-e git+git://github.com/wilhelm-murdoch/validator.git#egg=validator

Examples

The following example shows how you would validate a standard user account with username, email and password fields using some built-in validation rules and their default error messages:

from validator import collection, field, rules

form = collection.Collection().append([
    field.Field('username', 'wilhelm').append([
          rules.IsRequired()
        , rules.IsAlphaNumeric()
        , rules.IsLengthBetween(3, 10)
    ]),
    field.Field('email', 'wilhelm@gmail.com').append([
          rules.IsRequired()
        , rules.IsEmail()
    ]),
    field.Field('password', 'root').append([
          rules.IsRequired()
        , rules.IsLengthBetween(2, 10)
    ]),
    field.Field('password-confirm', 'root').append([
        rules.Matches('root')
    ])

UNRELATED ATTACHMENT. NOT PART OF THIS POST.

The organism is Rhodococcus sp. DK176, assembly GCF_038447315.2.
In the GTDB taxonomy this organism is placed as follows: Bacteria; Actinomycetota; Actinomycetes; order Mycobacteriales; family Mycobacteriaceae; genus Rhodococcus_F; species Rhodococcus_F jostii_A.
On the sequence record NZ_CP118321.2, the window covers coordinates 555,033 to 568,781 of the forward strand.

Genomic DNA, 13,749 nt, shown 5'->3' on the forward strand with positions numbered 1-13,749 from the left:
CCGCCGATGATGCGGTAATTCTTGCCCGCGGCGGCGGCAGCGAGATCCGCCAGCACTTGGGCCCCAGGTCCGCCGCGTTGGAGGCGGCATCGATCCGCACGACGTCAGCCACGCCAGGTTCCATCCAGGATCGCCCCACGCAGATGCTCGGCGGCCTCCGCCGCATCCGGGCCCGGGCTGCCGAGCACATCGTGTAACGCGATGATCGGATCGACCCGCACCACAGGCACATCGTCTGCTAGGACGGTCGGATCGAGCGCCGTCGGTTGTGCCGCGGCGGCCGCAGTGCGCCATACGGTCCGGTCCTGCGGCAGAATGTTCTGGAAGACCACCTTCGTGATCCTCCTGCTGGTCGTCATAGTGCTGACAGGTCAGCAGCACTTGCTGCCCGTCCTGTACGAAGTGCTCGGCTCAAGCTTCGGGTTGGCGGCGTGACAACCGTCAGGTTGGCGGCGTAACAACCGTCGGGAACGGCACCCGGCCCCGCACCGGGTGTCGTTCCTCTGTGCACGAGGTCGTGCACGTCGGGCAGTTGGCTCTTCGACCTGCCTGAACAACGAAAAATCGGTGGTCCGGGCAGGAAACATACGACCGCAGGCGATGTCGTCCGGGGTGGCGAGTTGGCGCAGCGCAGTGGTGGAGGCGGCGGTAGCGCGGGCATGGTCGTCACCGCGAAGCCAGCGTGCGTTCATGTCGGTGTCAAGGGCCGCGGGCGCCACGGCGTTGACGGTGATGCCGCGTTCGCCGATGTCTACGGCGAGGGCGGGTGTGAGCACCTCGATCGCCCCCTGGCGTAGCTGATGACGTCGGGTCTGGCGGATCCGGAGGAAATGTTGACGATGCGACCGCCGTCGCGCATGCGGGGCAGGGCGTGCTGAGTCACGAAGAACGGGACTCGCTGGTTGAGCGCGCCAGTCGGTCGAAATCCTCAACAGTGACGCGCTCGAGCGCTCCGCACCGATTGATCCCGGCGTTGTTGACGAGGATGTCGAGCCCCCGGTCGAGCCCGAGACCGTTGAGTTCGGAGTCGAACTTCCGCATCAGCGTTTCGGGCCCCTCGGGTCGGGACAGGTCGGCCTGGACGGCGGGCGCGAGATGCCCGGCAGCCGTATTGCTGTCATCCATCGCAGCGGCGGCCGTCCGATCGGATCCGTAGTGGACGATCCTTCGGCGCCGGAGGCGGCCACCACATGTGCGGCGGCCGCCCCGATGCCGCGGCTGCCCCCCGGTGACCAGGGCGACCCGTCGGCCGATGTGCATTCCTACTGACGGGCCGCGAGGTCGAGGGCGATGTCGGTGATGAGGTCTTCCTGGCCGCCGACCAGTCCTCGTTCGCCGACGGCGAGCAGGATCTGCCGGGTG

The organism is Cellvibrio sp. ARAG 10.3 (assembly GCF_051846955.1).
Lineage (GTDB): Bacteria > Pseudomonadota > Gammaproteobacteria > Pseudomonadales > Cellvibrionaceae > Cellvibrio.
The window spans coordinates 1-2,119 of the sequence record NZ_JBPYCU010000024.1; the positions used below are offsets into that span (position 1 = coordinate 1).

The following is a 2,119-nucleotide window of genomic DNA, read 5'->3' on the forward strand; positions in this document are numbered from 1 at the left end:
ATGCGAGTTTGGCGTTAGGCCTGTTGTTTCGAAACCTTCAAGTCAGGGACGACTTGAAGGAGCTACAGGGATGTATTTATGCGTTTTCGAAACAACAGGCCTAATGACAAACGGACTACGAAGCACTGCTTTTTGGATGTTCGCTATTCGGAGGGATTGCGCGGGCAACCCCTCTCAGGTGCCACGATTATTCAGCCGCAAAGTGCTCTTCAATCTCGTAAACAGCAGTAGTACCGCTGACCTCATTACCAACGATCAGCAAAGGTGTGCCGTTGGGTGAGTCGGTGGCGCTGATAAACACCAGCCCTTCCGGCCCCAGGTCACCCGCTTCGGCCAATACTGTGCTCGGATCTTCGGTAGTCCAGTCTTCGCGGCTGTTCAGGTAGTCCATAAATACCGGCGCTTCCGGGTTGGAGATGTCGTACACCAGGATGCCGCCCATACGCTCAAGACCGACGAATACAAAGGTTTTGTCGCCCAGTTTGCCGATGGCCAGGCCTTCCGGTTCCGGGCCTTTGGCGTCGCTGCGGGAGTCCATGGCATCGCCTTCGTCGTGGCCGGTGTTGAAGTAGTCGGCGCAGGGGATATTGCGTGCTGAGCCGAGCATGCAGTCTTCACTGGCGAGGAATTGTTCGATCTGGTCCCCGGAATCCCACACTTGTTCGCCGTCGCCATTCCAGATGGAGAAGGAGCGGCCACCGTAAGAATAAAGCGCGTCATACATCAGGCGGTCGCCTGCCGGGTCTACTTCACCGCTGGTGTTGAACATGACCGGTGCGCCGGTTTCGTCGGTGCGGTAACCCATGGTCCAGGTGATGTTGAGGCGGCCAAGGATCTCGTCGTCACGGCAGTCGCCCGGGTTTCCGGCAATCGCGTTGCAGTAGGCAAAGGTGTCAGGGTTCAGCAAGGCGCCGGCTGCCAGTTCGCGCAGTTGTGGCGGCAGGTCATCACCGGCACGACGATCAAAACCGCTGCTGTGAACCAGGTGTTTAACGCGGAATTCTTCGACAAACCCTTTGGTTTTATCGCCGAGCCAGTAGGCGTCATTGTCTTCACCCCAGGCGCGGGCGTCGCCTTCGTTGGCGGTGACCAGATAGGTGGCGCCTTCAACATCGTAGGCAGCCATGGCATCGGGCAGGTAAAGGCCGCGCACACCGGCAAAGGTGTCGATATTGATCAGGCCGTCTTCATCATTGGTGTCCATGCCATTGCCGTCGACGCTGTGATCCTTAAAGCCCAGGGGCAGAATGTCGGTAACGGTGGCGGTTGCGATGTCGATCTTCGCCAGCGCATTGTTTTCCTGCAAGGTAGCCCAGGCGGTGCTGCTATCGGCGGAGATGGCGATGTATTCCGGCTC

])

Now, to run the validator, just do:

>>> print form.run()
True

By default, method collection.run will return a boolean value representing the result of the validation. If you want more detailed information, you have a few options.

Once you've run the validation process. You can do the following:

>>> print form.results()
[{
    'field': 'username',
    'passed': True,
    'value': 'wilhelm',
    'errors': None
}, {
    'field': 'email',
    'passed': True,
    'value': 'wilhelm.murdoch@gmail.com',
    'errors': None
}, {
    'field': 'password',
    'passed': True,
    'value': 'root',
    'errors': None
}, {
    'field': 'password-confirm',
    'passed': True,
    'value': 'root',
    'errors': None
}]

Or, you can just do:

>>> print form.run(True)
... same output as above ...

If any fields don't pass validation, the results will provide a list of relevent errors associated with the field in question. For example: